Three Great Weekend Reads

In case you missed them…

What can we learn from gibberish?

Is there any point to dating right now?

What’s the meaning of “Wine Mom” memes?

Gibberish – language that cannot be understood – is not quite the same as nonsense. In nonsense writing, we read individual words but can’t parse them into any meaning that makes sense according to conventional expectations. ‘Colourless green ideas sleep furiously,’ as Noam Chomsky put it in Syntactic Structures (1957), in an example of a semantically meaningless sentence with syntax present and correct. Gibberish, on the other hand, makes indecipherable words out of the sounds and letters of language.

It’s very possible that the way we date now — more virtually and more carefully — could become part of the “new normal” that society has been clumsily crawling toward since quarantine began. While some of the side effects of the pandemic on potential relationships have been positive (as Sable Yong argues in GQ, now is the time to shoot your shot!), dating has always been hard, and for the most part, the coronavirus has only complicated coupling.

Perhaps the most urgent problem wine-mom jokes reveal, however, is that modern parenting has become a more all-consuming, and isolating, job than it used to be. Jacobson noted that wine-mom memes could be understood as a tacit rejection of the recently idealized notion of momhood, the “supermom who can do it all”—but perhaps the existence of that standard in the first place is what makes mothering more stressful.

Three Great Jewish Reads

In case you missed them…

Can a “Karen” be Jewish?

How do Israelis feel about Bibi’s trial?

How can quarantine spark creativity?

Is just being Jewish enough? Can we really still say “we get it, we suffer too” without doing more to stretch out our hands (or stick out our necks) and help? The unrelenting pursuit of justice in an unjust world is a tenant of our faith “Justice, Justice you shall pursue” or “Tzedek, tzedek tirdof” – it’s how we create Godliness on Earth… So today I’m doing some reflection on when I have been a “Karen,” when I haven’t done all that I could to speak up for what is right and demand change.

A survey taken by pollster Menachem Lazar revealed that Prime Minister Benjamin Netanyahu and his Likud party are still supported by the same number of people today as a month ago. Despite Netanyahu’s trial where he is facing bribery charges, voters did not change their minds during the first day of Netanyahu’s trial on May 24. He is still in a commanding position with 41 projected seats. The second largest party is 26 seats behind.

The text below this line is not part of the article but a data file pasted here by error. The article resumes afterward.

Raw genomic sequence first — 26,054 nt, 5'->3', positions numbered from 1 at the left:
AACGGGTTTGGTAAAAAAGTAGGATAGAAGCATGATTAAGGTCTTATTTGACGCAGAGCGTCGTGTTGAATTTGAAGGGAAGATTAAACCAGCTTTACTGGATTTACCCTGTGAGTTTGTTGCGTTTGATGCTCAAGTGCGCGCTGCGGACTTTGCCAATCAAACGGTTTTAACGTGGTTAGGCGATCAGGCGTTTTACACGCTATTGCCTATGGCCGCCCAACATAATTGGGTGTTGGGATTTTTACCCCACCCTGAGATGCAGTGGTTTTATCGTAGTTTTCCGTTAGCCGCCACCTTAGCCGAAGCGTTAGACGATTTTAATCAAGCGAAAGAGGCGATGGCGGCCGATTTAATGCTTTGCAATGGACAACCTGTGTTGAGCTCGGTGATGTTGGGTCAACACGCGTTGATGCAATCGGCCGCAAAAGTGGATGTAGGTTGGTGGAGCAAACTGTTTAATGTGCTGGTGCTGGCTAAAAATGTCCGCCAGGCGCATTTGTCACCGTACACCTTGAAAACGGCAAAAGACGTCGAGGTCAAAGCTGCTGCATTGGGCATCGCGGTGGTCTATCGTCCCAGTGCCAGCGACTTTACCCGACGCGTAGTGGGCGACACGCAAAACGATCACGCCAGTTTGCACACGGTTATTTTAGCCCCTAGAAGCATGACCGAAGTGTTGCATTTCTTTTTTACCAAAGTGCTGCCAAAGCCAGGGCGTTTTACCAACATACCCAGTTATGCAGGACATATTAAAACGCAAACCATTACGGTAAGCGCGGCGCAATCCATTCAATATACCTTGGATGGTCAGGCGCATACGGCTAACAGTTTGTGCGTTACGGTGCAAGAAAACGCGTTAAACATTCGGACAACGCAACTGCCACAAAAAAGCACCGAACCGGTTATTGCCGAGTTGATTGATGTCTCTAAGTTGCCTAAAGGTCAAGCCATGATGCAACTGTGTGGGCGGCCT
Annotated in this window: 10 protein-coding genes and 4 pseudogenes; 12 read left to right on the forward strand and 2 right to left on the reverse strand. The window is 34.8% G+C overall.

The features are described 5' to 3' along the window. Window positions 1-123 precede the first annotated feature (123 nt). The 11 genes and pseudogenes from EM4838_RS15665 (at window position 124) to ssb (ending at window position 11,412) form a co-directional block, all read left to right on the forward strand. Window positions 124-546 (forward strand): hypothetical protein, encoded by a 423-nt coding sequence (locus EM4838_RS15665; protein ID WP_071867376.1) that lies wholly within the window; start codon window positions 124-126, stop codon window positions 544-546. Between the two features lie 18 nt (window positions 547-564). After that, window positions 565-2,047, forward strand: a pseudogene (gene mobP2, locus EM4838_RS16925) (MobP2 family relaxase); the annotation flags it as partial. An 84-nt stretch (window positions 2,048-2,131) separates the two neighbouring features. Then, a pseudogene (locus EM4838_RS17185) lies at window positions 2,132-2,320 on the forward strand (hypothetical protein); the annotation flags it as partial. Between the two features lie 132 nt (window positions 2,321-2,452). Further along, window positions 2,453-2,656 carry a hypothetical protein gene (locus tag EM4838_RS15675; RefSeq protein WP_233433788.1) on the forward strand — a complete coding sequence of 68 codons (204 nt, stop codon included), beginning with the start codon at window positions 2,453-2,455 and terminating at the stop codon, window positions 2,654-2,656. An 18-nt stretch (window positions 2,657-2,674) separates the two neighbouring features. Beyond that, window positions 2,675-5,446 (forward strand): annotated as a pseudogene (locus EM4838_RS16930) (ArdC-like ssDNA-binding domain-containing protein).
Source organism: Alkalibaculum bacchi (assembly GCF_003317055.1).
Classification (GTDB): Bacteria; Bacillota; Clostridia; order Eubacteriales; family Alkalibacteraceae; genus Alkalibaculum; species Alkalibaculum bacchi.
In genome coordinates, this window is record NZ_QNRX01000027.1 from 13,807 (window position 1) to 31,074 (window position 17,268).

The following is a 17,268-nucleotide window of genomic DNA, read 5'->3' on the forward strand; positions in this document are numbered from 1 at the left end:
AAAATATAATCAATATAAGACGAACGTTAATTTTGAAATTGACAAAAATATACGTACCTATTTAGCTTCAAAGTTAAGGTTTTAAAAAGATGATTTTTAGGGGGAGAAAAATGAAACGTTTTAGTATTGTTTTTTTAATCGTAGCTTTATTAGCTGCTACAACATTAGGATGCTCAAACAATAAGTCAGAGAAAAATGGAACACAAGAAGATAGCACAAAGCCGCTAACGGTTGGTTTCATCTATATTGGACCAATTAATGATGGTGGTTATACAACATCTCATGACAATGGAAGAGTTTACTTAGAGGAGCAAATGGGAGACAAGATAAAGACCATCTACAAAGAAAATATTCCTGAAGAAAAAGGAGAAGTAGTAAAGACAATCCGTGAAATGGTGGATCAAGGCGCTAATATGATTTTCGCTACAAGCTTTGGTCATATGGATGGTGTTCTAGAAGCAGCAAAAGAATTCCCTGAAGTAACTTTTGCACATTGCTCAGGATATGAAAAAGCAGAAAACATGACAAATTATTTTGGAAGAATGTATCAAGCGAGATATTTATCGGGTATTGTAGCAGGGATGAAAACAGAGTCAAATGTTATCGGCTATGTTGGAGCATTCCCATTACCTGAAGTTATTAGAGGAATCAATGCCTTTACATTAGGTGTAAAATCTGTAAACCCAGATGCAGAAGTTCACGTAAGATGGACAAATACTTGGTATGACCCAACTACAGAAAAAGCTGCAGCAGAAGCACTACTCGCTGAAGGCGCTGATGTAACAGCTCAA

There’s nothing like a global pandemic to light a fire under your ass! Navigating the current business environment forces you to stretch your creativity and try new things. I have to say that while it is a lot more work in some ways it can be more rewarding. Given the limitations of what we can do in a restaurant and given the public’s hesitation to well, being in public we’ve been forced try a lot of new things.

Commentary on Shavuot

This week at the Jewish Journal, the holiday of Shavuot is under discussion. The holiday of Shavuot celebrates the receiving of the Torah at Mount Sinai and is commemorated with dairy treats, all night Torah Study, and reading the Book of Ruth.

“I live in a rural part of the United States. This gives me a unique insight into living an agrarian life which is also a deeply Jewish life… The connection for me between planting and harvesting and Torah is very strong.”

Now it came to pass in the thirtieth year, in the fourth month, on the fifth day of the month, as I was in the midst of the community of exiles by the Chebar Canal, the heavens opened, and I saw visions of God.

— Shavuot haftarah, Ezekiel 1:1

Rabbi Pinchas Winston: True, the giving of the Torah was the most esoteric moment in human history. Nevertheless, why focus on something so “heavenly” when the point of Shavuot is that Moses brought the Torah down to Earth?

On Shavuot we are reminded not only of the commitments of our ancestors, but also of our ongoing obligation to lead lives of compassion and justice, to love our neighbors and to repair our world. We are empowered to rededicate ourselves to these Jewish values as if we had been redeemed from slavery in Egypt, as if we had wandered through the desert and as if we were standing on Mount Sinai ready to begin a new life.

Three New Jewish Podcasts

Just in time for the weekend, three new podcasts about Judaism, Jewish culture, and Israel.

A conversation on the unique power of storytelling with Rutger Bruining in London, founder of Story Terrace.

“Storytelling is a very important part of family life and keeping memories alive. That’s what we try to provide to everyone.”

Shmuel Rosner and Matti Friedman discuss Matti’s new book, “Pumpkinflowers: A Soldier’s Story of a Forgotten War,” Israel’s war in Lebanon and why it has not received its place in the Israeli canon.

“We’re talking about 18 years. Israel invades Lebanon in 1982. Officially it ends that year, but Israel stays in Lebanon for another 18 years. That’s the period that doesn’t have a name and has never been recognized as a war.”

“For many, during these times, it’s all too easy to slip into hibernation after a steady diet of Netflix, while suffering existential angst, anxiety and apathy. Anything beyond that can seem, well, just too hard.

But, let’s face it. Nothingness – doing nothing – simply breeds more nothingness. So, it’s no surprise that the nation that made the desert bloom, has created a whole lot of some things out of this current Covid climate (CCC).”

Today’s Hot Issues

Three Great Weekend Reads Three Great Jewish Reads Commentary on Shavuot Three New Jewish Podcasts